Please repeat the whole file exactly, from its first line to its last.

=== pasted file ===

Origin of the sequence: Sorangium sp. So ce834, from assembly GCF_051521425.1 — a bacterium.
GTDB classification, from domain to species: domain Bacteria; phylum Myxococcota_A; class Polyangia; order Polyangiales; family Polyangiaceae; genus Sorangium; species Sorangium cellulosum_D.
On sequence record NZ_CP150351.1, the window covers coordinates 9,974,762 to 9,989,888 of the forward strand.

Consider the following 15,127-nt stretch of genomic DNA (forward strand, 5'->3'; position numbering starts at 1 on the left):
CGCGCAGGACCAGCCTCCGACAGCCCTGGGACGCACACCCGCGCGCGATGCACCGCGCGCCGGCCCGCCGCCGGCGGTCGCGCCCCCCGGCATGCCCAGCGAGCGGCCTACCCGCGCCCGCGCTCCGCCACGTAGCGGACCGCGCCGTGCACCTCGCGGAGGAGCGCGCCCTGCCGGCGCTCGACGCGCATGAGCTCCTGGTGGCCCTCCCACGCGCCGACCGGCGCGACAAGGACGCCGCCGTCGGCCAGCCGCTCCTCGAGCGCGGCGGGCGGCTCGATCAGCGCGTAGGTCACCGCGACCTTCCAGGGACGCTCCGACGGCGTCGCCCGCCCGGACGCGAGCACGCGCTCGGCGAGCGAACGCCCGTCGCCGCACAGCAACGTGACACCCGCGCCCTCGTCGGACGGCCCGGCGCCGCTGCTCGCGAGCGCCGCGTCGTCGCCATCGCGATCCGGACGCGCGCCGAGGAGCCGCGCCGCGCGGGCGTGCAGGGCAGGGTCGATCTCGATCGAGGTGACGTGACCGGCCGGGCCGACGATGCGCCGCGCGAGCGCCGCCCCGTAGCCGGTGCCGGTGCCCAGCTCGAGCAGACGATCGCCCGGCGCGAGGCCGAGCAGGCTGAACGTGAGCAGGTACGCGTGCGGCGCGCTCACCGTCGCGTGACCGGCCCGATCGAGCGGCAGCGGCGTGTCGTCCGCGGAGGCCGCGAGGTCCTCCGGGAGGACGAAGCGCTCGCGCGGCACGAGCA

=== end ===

Origin of the sequence: Sorangium sp. So ce834, from assembly GCF_051521425.1 — a bacterium.
GTDB classification, from domain to species: domain Bacteria; phylum Myxococcota_A; class Polyangia; order Polyangiales; family Polyangiaceae; genus Sorangium; species Sorangium cellulosum_D.
On sequence record NZ_CP150351.1, the window covers coordinates 9,974,762 to 9,989,888 of the forward strand.

Consider the following 15,127-nt stretch of genomic DNA (forward strand, 5'->3'; position numbering starts at 1 on the left):
CGCGCAGGACCAGCCTCCGACAGCCCTGGGACGCACACCCGCGCGCGATGCACCGCGCGCCGGCCCGCCGCCGGCGGTCGCGCCCCCCGGCATGCCCAGCGAGCGGCCTACCCGCGCCCGCGCTCCGCCACGTAGCGGACCGCGCCGTGCACCTCGCGGAGGAGCGCGCCCTGCCGGCGCTCGACGCGCATGAGCTCCTGGTGGCCCTCCCACGCGCCGACCGGCGCGACAAGGACGCCGCCGTCGGCCAGCCGCTCCTCGAGCGCGGCGGGCGGCTCGATCAGCGCGTAGGTCACCGCGACCTTCCAGGGACGCTCCGACGGCGTCGCCCGCCCGGACGCGAGCACGCGCTCGGCGAGCGAACGCCCGTCGCCGCACAGCAACGTGACACCCGCGCCCTCGTCGGACGGCCCGGCGCCGCTGCTCGCGAGCGCCGCGTCGTCGCCATCGCGATCCGGACGCGCGCCGAGGAGCCGCGCCGCGCGGGCGTGCAGGGCAGGGTCGATCTCGATCGAGGTGACGTGACCGGCCGGGCCGACGATGCGCCGCGCGAGCGCCGCCCCGTAGCCGGTGCCGGTGCCCAGCTCGAGCAGACGATCGCCCGGCGCGAGGCCGAGCAGGCTGAACGTGAGCAGGTACGCGTGCGGCGCGCTCACCGTCGCGTGACCGGCCCGATCGAGCGGCAGCGGCGTGTCGTCCGCGGAGGCCGCGAGGTCCTCCGGGAGGACGAAGCGCTCGCGCGGCACGAGCA